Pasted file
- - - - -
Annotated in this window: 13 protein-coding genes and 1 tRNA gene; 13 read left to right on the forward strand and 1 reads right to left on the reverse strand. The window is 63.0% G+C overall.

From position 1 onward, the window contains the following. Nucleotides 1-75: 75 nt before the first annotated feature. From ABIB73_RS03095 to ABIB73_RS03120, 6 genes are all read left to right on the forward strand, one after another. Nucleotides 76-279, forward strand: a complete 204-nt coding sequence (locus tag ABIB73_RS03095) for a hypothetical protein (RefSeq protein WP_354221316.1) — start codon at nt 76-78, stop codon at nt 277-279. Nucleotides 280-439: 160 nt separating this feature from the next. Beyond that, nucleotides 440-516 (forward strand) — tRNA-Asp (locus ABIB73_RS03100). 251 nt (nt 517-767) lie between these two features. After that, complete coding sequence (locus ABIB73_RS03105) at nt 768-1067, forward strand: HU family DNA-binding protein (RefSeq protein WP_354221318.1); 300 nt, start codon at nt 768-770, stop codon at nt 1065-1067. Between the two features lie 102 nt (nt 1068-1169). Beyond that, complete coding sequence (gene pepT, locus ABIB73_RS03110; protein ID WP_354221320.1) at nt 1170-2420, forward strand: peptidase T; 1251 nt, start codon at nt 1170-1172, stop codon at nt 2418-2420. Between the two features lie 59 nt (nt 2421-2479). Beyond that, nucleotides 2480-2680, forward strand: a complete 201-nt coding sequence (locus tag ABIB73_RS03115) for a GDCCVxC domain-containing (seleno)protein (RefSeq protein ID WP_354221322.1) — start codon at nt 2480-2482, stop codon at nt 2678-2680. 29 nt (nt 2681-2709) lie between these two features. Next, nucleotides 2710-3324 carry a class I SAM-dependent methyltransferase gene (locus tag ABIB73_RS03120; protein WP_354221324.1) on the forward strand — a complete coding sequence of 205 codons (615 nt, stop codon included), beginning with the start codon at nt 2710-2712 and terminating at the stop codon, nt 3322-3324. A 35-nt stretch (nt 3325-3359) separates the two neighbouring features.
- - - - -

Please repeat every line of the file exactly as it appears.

Annotated in this window: 13 protein-coding genes and 1 tRNA gene; 13 read left to right on the forward strand and 1 reads right to left on the reverse strand. The window is 63.0% G+C overall.

From position 1 onward, the window contains the following. Nucleotides 1-75: 75 nt before the first annotated feature. From ABIB73_RS03095 to ABIB73_RS03120, 6 genes are all read left to right on the forward strand, one after another. Nucleotides 76-279, forward strand: a complete 204-nt coding sequence (locus tag ABIB73_RS03095) for a hypothetical protein (RefSeq protein WP_354221316.1) — start codon at nt 76-78, stop codon at nt 277-279. Nucleotides 280-439: 160 nt separating this feature from the next. Beyond that, nucleotides 440-516 (forward strand) — tRNA-Asp (locus ABIB73_RS03100). 251 nt (nt 517-767) lie between these two features. After that, complete coding sequence (locus ABIB73_RS03105) at nt 768-1067, forward strand: HU family DNA-binding protein (RefSeq protein WP_354221318.1); 300 nt, start codon at nt 768-770, stop codon at nt 1065-1067. Between the two features lie 102 nt (nt 1068-1169). Beyond that, complete coding sequence (gene pepT, locus ABIB73_RS03110; protein ID WP_354221320.1) at nt 1170-2420, forward strand: peptidase T; 1251 nt, start codon at nt 1170-1172, stop codon at nt 2418-2420. Between the two features lie 59 nt (nt 2421-2479). Beyond that, nucleotides 2480-2680, forward strand: a complete 201-nt coding sequence (locus tag ABIB73_RS03115) for a GDCCVxC domain-containing (seleno)protein (RefSeq protein ID WP_354221322.1) — start codon at nt 2480-2482, stop codon at nt 2678-2680. 29 nt (nt 2681-2709) lie between these two features. Next, nucleotides 2710-3324 carry a class I SAM-dependent methyltransferase gene (locus tag ABIB73_RS03120; protein WP_354221324.1) on the forward strand — a complete coding sequence of 205 codons (615 nt, stop codon included), beginning with the start codon at nt 2710-2712 and terminating at the stop codon, nt 3322-3324. A 35-nt stretch (nt 3325-3359) separates the two neighbouring features.